Stereotypes In Gran Torino

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Gran Torino is a captivating film which shows a great deal racial prejudice and how one can overcome racism through communication. This film strings together racial and ethnic portraits in many scenes which highlight many important issues in today’s society. There are some movies today that use these racial stereotypes but they do them without reason. This film uses it to bring light to a minority of people living in the U.S. that do not get much attention. The movie is largely about Walt’s relationship with his Hmong neighbors in which he goes from being openly hostile to a more understanding position in the end. There are several issues touched on in the movie that draw attention to race, such as the racial slurs used by Walt, and the way that communication among different racial groups can encourage tolerance, empathy and compassion.
Primarily, this film focuses a lot on the Hmong people and their racial stereotypes. A Korean War veteran, Walt Kowalski, lives in a predominantly Asian neighborhood. Early in the film Walt points out that it was once surrounded by white neighbors, now the area is largely made up of low-income Asian American people. In one scene where Walt’s new Hmong neighbors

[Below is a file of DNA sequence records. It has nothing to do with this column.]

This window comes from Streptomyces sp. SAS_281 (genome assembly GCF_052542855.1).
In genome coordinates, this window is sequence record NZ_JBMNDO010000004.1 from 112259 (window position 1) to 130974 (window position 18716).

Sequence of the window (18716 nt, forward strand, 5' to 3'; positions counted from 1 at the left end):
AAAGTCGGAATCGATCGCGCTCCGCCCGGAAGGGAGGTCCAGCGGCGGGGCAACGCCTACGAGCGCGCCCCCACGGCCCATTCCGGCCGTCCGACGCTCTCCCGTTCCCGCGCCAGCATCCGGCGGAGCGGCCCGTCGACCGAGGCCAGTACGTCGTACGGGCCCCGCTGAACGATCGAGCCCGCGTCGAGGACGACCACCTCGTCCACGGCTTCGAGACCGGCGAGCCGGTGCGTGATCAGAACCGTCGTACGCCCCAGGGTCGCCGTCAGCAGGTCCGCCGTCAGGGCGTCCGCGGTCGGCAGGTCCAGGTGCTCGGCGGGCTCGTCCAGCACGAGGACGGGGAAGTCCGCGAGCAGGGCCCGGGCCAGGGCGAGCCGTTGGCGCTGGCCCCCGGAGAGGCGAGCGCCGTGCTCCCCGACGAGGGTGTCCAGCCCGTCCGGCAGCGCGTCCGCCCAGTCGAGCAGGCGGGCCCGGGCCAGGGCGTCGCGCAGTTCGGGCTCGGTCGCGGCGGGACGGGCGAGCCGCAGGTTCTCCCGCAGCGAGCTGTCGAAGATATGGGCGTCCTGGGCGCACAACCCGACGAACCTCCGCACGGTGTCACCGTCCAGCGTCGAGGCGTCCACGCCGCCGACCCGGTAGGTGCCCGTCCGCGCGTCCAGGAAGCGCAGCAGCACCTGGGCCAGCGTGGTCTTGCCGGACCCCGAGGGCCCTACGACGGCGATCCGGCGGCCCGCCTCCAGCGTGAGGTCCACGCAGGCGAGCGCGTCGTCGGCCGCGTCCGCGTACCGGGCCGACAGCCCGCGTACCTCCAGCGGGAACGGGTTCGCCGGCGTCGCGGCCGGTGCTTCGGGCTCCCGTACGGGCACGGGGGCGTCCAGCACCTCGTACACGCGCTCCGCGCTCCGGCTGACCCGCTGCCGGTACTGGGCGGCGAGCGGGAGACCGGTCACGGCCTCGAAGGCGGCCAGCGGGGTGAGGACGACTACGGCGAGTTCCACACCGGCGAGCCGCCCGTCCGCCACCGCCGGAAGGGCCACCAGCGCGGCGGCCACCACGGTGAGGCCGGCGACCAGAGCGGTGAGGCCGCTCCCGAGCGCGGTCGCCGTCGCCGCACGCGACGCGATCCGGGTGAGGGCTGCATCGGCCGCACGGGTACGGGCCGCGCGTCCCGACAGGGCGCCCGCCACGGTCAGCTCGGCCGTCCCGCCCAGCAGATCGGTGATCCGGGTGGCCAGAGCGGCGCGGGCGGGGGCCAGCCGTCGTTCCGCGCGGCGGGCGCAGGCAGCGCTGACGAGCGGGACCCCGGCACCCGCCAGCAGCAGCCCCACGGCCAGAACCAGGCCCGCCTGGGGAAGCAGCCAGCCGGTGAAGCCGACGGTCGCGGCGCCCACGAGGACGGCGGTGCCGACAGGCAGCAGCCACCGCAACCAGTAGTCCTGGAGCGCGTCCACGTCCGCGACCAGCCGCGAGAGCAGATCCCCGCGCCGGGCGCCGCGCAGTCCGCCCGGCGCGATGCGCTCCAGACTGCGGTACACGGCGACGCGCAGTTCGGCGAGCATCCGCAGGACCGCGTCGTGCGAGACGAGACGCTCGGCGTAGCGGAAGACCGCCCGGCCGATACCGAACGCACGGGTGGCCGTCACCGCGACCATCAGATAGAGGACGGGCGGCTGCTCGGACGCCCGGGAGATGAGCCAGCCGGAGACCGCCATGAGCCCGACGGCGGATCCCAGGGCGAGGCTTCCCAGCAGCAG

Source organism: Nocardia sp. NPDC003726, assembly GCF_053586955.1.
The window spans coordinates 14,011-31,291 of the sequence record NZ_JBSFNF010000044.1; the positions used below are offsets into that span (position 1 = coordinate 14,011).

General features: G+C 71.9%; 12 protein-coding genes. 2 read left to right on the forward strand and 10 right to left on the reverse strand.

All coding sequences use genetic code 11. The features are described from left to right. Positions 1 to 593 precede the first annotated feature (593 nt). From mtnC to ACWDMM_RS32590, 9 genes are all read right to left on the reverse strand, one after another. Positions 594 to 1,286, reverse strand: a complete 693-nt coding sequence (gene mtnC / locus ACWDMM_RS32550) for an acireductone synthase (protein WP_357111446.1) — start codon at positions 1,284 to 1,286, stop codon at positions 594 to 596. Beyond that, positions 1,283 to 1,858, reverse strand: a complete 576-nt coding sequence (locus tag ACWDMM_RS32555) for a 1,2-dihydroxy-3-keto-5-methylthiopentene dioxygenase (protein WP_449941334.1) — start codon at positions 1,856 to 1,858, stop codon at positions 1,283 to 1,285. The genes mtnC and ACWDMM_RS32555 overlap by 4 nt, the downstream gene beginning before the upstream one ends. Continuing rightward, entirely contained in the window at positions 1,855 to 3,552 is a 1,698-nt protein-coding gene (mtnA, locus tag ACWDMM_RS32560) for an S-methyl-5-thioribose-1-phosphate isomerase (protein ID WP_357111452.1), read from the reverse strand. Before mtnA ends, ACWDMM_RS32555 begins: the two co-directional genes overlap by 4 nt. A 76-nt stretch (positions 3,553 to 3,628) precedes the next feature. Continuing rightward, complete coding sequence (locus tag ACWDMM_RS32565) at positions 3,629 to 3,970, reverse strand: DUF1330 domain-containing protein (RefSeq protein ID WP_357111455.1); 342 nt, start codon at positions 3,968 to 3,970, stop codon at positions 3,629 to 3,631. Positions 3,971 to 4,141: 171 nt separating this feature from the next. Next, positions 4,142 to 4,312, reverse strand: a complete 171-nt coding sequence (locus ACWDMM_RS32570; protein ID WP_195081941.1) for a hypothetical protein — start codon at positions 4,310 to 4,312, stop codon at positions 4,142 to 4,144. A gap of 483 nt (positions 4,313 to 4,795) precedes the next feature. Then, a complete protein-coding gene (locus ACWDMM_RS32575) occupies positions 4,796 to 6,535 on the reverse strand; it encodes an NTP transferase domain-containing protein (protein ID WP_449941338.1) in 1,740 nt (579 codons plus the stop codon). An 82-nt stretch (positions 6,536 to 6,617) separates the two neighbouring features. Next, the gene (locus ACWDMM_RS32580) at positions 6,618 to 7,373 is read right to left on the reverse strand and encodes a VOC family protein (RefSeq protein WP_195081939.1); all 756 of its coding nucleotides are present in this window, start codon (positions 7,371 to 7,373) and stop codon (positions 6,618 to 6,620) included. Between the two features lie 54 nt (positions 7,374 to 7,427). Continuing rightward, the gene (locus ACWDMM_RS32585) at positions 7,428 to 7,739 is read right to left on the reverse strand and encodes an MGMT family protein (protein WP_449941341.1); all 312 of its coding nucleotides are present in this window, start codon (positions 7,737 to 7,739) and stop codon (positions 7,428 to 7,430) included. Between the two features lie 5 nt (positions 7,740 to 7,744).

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The neighborhood is full of numerous gangs and in one scene, for instance, when he was talking to Sue after he saved her from a group of gang members, Walt says, “I thought you Asian girls were supposed to be smart.” This remark supports the stereotype that all Asians are smart, frequently accompanied with the expectation of being good at math. When talking to Thao in another scene, Walt comments, “All you slopes are supposed to be good at math right?” Further reinforcing the stereotype. Walt uses many insults and racist remarks throughout the film that associate to these common stereotypes of the Asian
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